Positive Psychology

Positive Psychology is a branch of psychology which sets out to build on people’s strengths and resources and instead of trying to fix what’s wrong, sets out to draw out what is right. Through empirical study, Positive Psychology focuses on positive emotions, strengths-based character, and healthy institutions.

Martin Seligman - Positive Psychology

Positive psychology was founded by Dr Martin Seligman (left) http://www.authentichappiness.sas.upenn.edu, Director of the Positive Psychology Center at the University of Pennsylvania. Seligman defines Positive Psychology: “As the scientific study of optimal human functioning that aims to discover and promote the factors that allow individuals and communities to thrive.”

Instead of looking at the need to dwell and ruminate on negative emotions to bring about change, positive psychology research centres on developing human strengths and drawing out a person’s potential.

Seligman sees Positive Psychology as standing on three main pillars:

  • positive emotion, eg, joy, love, laughter.
  • positive strengths and virtues, eg, generosity, gratitude, hope/optimism.
  • positive institutions, eg, strong family, community.

What is positive psychology?

Positive psychology researchers examine ‘positive prevention’, and  have discovered that strengths such as hope, future-mindedness, interpersonal skills, strong sense of values, perseverance, the capacity for intimate relationship, flow and insight,  all act as ‘buffers’ against developing mental problems. A young person who is future-minded, skilled interpersonally and derives flow from sports or hobbies, is much less at risk for substance abuse, self-harm, involvement in crime, etc.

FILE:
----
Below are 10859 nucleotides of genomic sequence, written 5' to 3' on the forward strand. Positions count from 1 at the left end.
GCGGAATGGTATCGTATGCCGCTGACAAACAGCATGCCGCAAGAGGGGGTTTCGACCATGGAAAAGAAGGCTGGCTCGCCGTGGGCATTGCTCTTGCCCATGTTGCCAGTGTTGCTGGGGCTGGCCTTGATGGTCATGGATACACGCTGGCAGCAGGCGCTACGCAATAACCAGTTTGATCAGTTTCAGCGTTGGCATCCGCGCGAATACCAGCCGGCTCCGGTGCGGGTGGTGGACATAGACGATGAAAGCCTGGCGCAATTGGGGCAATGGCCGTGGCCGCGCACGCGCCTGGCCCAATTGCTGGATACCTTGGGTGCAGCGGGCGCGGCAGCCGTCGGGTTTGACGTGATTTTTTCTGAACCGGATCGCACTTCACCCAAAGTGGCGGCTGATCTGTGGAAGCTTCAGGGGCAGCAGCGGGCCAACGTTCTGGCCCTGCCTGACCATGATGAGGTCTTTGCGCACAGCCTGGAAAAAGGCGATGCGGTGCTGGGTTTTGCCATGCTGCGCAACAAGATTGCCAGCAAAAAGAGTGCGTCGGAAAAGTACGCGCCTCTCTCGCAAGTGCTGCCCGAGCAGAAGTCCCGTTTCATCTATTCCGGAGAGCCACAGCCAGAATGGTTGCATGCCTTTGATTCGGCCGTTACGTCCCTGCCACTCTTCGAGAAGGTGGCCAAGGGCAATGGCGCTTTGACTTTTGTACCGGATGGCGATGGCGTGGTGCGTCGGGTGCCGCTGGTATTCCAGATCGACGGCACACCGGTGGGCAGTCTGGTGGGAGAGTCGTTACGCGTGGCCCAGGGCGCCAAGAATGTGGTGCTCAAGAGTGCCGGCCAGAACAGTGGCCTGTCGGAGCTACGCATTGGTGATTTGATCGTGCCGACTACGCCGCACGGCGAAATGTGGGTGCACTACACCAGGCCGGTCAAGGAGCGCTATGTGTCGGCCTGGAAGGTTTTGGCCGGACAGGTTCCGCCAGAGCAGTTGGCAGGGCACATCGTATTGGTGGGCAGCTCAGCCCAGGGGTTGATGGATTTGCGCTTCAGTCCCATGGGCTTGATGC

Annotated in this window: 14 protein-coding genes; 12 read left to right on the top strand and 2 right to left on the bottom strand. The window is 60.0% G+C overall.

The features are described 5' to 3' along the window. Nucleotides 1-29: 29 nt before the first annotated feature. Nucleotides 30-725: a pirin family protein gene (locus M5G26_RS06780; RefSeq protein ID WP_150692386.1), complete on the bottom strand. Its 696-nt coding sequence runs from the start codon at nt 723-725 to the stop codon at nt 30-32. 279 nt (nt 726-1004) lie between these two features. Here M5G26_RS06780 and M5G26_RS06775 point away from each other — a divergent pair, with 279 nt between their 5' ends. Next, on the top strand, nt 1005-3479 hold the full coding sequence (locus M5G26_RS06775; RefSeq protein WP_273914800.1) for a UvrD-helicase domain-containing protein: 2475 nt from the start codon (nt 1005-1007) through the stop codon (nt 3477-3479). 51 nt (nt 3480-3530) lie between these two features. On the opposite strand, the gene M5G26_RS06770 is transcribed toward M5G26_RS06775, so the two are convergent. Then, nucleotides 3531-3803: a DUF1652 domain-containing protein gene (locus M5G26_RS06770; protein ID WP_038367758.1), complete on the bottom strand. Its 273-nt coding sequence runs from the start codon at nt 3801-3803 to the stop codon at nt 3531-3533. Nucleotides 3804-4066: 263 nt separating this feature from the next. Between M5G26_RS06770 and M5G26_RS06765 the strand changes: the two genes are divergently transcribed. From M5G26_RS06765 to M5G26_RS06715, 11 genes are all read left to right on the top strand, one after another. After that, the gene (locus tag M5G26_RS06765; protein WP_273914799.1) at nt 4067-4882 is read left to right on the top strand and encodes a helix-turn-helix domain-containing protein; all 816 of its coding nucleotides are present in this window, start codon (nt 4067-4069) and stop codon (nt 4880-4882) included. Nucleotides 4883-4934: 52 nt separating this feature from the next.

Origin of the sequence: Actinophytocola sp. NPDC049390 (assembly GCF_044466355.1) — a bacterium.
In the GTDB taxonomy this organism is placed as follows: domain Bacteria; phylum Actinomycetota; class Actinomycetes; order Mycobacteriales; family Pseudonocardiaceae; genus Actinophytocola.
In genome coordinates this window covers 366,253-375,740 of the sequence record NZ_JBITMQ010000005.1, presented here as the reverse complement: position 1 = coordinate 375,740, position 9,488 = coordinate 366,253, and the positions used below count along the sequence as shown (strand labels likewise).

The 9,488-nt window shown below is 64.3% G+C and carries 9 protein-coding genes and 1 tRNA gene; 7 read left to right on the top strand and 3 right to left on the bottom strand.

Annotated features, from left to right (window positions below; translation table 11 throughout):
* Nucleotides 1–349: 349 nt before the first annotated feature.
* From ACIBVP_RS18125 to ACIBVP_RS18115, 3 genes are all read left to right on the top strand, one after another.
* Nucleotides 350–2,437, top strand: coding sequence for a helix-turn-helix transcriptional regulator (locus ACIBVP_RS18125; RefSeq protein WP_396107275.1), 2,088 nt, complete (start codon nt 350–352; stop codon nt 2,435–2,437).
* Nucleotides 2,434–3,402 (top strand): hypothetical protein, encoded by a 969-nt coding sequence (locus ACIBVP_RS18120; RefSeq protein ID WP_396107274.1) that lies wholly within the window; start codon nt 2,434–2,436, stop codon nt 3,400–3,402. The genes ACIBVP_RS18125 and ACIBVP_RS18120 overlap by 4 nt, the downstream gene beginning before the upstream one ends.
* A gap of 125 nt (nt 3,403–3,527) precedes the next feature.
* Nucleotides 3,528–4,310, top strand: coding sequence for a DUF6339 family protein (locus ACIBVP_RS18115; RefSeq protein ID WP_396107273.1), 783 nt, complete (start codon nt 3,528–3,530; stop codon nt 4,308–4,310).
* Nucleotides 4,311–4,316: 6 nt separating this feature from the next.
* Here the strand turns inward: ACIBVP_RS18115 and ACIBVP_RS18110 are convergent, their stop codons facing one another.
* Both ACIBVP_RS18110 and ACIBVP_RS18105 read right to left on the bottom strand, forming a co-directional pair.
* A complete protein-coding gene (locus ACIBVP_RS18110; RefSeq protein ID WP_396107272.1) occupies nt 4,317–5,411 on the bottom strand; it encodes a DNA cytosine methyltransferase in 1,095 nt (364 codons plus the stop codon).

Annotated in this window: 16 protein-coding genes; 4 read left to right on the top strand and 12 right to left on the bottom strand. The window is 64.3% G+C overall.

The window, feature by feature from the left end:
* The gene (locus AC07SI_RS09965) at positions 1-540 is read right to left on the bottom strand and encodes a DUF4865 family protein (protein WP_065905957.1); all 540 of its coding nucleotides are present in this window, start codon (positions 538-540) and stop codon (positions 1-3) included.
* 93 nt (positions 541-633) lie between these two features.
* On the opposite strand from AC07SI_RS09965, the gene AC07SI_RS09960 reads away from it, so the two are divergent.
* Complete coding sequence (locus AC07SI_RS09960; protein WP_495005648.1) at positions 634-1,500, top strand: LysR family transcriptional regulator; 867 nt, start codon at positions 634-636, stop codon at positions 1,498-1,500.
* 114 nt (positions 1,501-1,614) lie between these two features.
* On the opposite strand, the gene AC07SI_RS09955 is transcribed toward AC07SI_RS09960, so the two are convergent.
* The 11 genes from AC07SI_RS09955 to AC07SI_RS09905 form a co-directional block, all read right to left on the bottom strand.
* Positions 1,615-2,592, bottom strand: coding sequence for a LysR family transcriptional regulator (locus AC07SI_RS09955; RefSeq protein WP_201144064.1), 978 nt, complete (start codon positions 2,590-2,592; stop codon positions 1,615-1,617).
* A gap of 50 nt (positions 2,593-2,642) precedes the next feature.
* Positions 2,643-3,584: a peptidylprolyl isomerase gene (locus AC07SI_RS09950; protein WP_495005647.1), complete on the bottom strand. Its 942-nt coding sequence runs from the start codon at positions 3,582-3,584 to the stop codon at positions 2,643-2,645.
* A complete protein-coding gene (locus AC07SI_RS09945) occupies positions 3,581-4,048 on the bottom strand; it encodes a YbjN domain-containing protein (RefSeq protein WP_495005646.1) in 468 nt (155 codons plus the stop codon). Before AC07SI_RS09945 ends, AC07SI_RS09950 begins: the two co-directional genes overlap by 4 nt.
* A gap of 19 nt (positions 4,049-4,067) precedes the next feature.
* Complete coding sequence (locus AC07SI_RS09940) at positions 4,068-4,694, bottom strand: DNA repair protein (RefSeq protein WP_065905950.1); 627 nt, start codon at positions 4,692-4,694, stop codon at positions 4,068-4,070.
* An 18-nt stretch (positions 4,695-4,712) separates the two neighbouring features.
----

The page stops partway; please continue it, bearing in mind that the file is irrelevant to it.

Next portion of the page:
Like many other models of psychology and psychotherapy and even Neuro-Linguistic Programming (NLP), Positive Psychology has its roots in the Human Potential Movement and humanistic psychology as pioneered by Abraham Maslow and Carl Rogers. While Rogers’ assumption was that people were ‘self-directing and autonomous’, Maslow believed that people were ‘self-actualizers’. He shifted from studying pathological patients to people who were at their best, or ‘peakers’ as he referred to them, such as Ruth Benedict and Max Wertheimer.

Positive prevention is about identifying and amplifying strengths and personal and interpersonal resources. 

Flow – a Positive Psychology approach

The researcher, Mihaly Csikszentmihalyi (pronounced cheeks sent me high), set out to discover when during the day, people were at their happiest. The times that people reported being most happy often occurred when they were at work, doing a task that totally absorbed their attention, a state that he named flow. The video below is Csikszentmihalyi giving a talk on his research.